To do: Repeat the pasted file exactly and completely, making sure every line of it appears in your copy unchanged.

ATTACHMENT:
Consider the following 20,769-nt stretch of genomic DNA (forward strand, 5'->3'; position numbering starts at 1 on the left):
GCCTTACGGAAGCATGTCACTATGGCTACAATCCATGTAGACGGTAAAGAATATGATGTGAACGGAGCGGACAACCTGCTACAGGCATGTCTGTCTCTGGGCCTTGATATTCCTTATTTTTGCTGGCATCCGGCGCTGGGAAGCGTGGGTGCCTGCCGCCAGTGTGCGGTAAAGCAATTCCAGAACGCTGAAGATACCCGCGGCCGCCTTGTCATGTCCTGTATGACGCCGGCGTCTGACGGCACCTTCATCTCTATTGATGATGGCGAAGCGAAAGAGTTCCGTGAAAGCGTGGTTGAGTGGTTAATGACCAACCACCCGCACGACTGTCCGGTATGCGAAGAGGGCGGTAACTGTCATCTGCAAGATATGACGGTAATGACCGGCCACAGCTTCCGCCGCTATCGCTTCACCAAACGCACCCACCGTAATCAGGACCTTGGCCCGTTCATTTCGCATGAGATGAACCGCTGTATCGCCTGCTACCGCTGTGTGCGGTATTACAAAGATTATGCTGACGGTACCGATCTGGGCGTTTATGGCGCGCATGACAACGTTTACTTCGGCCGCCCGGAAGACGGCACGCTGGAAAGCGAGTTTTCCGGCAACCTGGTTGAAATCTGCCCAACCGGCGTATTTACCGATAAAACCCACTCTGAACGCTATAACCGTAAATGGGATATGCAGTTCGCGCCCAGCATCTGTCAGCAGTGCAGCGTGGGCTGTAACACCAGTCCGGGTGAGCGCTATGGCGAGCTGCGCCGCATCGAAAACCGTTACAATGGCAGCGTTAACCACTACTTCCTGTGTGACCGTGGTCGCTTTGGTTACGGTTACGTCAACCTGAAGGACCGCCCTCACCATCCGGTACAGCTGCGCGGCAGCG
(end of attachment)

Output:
Consider the following 20,769-nt stretch of genomic DNA (forward strand, 5'->3'; position numbering starts at 1 on the left):
GCCTTACGGAAGCATGTCACTATGGCTACAATCCATGTAGACGGTAAAGAATATGATGTGAACGGAGCGGACAACCTGCTACAGGCATGTCTGTCTCTGGGCCTTGATATTCCTTATTTTTGCTGGCATCCGGCGCTGGGAAGCGTGGGTGCCTGCCGCCAGTGTGCGGTAAAGCAATTCCAGAACGCTGAAGATACCCGCGGCCGCCTTGTCATGTCCTGTATGACGCCGGCGTCTGACGGCACCTTCATCTCTATTGATGATGGCGAAGCGAAAGAGTTCCGTGAAAGCGTGGTTGAGTGGTTAATGACCAACCACCCGCACGACTGTCCGGTATGCGAAGAGGGCGGTAACTGTCATCTGCAAGATATGACGGTAATGACCGGCCACAGCTTCCGCCGCTATCGCTTCACCAAACGCACCCACCGTAATCAGGACCTTGGCCCGTTCATTTCGCATGAGATGAACCGCTGTATCGCCTGCTACCGCTGTGTGCGGTATTACAAAGATTATGCTGACGGTACCGATCTGGGCGTTTATGGCGCGCATGACAACGTTTACTTCGGCCGCCCGGAAGACGGCACGCTGGAAAGCGAGTTTTCCGGCAACCTGGTTGAAATCTGCCCAACCGGCGTATTTACCGATAAAACCCACTCTGAACGCTATAACCGTAAATGGGATATGCAGTTCGCGCCCAGCATCTGTCAGCAGTGCAGCGTGGGCTGTAACACCAGTCCGGGTGAGCGCTATGGCGAGCTGCGCCGCATCGAAAACCGTTACAATGGCAGCGTTAACCACTACTTCCTGTGTGACCGTGGTCGCTTTGGTTACGGTTACGTCAACCTGAAGGACCGCCCTCACCATCCGGTACAGCTGCGCGGCAGCG